Query for content sorted by getObjPositionInParent in multi level objects

I created multi level content like this:


Envoking http://myhost/mysite/folder_contents provides the expected order:


Running a Python script in ZMI:

brains = context.portal_catalog(
return [item.id for item in brains]

returns ['document1', 'document2']

Running the script again after reordering via drag and drop to

returns ['document1', 'document2']

But i would expect ['document2', 'document1'].

After updating the catalog the result of the script is:
['document2', 'document1']

Is something wrong with my expectation?

Plone 5.2.5 (5213)
CMF 2.5.4
Zope 4.6.3
Python 3.9.9 (main, Nov 16 2021, 19:02:50) [GCC 8.3.0]
PIL 6.2.2 (Pillow)
Server: waitress 1.4.4


This makes only sense when you are interested in the ordering within one folder, not within different folders.

I see the point.
But there is also an inconsistency in the catalog after reordering of folders in my opinion:
Why does this kind of query behave differently before and after updating the catalog? In other words: What is the catalog update doing in the catalog what should be done by the reordering? This inconsistency made me question: What i have to expect using index sort_on='getObjPositionInParent' using multi level objects.

Does this happen in a fresh Plone instance? Also, the position in folder_contents is catalog based, so it is strange you see the items ordered correctly in folder_contents and the getObjPositionInParent metadata being wrong. Can you also print getObjPositionInParent and check the values in portal_catalog? Can you reorder and the reload the page to see if the reordering is persistent?

Beware that folder_contents permits a temporary reordering (just visual).

  • yes, this does happen in a fresh Plone instance and fresh Plone site
  • the value of getObjPositionInParent in portal_catalog is an empty list for all of the tested objects (folder1, folder1/document1, folder2, folder2/document2)
  • yes, reordering in folder_contents via drag and drop is persistent

Nothing. The feature was made to support ordered folders and access them fast. It was never meant on multi level. In catalog both documents have the order 1. Thus, the result is ordered by this number,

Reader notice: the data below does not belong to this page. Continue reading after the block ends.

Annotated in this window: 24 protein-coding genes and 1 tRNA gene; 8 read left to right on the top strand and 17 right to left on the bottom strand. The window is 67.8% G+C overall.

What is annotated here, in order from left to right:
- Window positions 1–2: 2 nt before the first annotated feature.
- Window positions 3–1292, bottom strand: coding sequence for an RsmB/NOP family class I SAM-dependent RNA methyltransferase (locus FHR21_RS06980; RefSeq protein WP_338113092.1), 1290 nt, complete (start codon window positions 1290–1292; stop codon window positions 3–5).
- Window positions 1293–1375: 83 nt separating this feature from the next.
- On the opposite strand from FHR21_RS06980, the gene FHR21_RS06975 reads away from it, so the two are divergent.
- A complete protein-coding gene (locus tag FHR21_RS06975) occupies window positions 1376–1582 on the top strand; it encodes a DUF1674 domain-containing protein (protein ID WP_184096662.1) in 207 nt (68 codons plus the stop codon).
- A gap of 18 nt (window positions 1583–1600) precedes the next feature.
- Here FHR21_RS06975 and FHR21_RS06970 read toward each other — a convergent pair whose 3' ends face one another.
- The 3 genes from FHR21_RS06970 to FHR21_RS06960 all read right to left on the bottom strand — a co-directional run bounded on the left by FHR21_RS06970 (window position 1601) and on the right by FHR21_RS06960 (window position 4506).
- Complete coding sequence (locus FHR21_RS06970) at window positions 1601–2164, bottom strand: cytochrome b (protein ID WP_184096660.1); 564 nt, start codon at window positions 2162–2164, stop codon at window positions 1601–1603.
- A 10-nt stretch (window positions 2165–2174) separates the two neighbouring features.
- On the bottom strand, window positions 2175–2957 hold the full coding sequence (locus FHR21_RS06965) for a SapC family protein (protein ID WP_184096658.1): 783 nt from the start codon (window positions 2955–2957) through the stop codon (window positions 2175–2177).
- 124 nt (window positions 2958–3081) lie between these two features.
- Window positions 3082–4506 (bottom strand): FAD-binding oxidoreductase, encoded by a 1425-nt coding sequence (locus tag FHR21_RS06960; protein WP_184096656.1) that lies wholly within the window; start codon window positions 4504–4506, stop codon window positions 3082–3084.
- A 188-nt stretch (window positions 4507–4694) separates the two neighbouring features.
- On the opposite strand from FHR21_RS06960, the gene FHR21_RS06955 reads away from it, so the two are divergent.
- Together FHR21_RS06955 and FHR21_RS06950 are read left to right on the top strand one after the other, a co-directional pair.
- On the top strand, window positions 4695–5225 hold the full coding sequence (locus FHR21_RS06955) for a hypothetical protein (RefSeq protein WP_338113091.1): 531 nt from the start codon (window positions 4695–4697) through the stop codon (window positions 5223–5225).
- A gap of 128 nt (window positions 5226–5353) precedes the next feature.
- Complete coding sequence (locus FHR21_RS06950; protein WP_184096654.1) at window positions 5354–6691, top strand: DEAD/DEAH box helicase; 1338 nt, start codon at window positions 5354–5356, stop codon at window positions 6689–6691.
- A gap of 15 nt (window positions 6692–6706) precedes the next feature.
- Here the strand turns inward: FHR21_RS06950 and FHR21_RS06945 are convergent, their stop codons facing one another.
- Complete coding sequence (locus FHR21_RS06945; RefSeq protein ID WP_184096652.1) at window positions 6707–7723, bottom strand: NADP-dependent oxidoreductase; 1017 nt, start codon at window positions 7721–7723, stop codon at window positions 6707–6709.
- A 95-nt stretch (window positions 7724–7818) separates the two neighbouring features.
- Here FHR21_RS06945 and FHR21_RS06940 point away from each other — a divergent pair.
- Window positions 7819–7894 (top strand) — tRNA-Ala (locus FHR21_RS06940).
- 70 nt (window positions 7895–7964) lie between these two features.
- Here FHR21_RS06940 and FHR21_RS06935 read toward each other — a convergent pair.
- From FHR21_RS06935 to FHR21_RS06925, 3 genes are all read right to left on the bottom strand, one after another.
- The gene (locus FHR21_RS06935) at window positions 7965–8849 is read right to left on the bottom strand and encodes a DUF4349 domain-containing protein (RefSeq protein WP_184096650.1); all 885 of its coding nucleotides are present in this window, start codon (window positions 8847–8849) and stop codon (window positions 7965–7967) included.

if you need a meaningful result over multiple folders (like walking a subtree), the path index has better options.

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Thank you all for your answers.

  1. Yes, my initial expectation using getObjPositionInParent was the use case of a single folder. After some tests multi level seemed to work too, but this is probably a random result of the implementation. So i will return to the initial expectation.

  2. Whats about the inconsistency of the catalog after reordering folders via drag and drop as described above? This seems to be a separate issue. Do we need a deeper examination?

It is not an inconsistency. getObjPositionInParent is 1 in both cases, so the order depends on internal structure of the index (can be that the lastest modified document goes up or down in the list).

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My point is:
Why does this kind of query behave differently before and after updating the catalog? In other words: What is the catalog update doing in the catalog what should be done by the reordering via drag and drop?

getObjPositionInParent is a gopipindex.

From the docs:

A GopipIndex fakes the formerly used "getObjPositionInParent" index
by retrieving the necessary information directly from the search results'
containers. It works as a drop-in replacement and makes expensive indexing
of each item's position unnecessary.

This index is expensive (wakes up all the folders containing the query result objects and call getOrdering on them), it is mainly used only on folder contents view because of this.

Because when get the results from a query, and you've 2 items with the same values to sort_on, you merge some list and the order depends on how the internal structures are created and merged.

Sorting on getObjPositionInParent from different folder works but it is not useful. It is only when you use it on a single folder.

I would not expect unsortable list of entries to be sorted. This is to be expected random. The catalog has some query optimizers too, so even the order the indexes are queried are probably different from query to query. Sort it one something meaningful or let it. Sorting 1,1,1 may output 1,1,1 or 1,1,1 right :wink: ? One can't tell, but all valid.

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If you want to play a bit, check this:

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